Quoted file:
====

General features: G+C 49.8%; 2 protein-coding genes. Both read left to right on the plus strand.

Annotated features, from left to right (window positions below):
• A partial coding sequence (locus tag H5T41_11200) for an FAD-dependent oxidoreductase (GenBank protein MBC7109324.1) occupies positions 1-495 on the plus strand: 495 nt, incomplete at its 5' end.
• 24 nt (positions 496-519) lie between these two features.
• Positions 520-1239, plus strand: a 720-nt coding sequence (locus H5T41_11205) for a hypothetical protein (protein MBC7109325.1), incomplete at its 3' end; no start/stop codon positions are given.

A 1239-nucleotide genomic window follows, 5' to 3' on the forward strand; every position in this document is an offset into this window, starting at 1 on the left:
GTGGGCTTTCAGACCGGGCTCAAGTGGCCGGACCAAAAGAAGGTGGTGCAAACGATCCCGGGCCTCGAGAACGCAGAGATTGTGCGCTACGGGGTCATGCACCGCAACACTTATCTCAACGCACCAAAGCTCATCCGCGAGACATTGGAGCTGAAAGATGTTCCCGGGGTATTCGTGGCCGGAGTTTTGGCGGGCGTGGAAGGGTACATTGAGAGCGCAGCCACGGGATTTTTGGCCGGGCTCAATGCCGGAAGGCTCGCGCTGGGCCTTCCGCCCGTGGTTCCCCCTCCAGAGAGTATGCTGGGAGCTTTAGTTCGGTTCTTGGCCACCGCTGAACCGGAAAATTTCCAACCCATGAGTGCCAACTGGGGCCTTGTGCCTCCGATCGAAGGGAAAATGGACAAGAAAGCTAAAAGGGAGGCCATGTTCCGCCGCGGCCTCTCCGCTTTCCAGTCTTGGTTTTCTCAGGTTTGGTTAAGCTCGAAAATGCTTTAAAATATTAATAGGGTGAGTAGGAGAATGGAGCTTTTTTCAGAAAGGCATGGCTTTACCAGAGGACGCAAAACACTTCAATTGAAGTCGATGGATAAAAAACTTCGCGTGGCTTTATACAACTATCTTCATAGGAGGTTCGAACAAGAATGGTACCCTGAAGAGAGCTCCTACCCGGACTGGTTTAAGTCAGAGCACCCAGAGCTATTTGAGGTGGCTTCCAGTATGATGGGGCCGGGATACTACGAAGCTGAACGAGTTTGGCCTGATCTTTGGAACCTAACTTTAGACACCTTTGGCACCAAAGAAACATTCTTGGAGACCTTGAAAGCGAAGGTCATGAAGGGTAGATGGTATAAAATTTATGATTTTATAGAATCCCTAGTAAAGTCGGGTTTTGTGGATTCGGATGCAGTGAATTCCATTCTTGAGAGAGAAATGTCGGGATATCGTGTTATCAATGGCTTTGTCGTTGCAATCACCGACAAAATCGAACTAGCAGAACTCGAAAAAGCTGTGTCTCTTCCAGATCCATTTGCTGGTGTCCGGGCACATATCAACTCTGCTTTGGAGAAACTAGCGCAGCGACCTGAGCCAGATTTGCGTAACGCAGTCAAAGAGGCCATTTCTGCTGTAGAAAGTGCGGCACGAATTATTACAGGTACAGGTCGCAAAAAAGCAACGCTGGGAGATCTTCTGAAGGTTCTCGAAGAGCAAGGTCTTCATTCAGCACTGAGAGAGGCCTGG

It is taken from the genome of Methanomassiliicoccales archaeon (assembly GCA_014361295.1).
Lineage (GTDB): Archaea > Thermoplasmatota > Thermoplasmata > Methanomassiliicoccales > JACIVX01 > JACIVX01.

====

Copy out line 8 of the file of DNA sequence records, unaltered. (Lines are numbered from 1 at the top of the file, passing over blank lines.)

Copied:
It is taken from the genome of Methanomassiliicoccales archaeon (assembly GCA_014361295.1).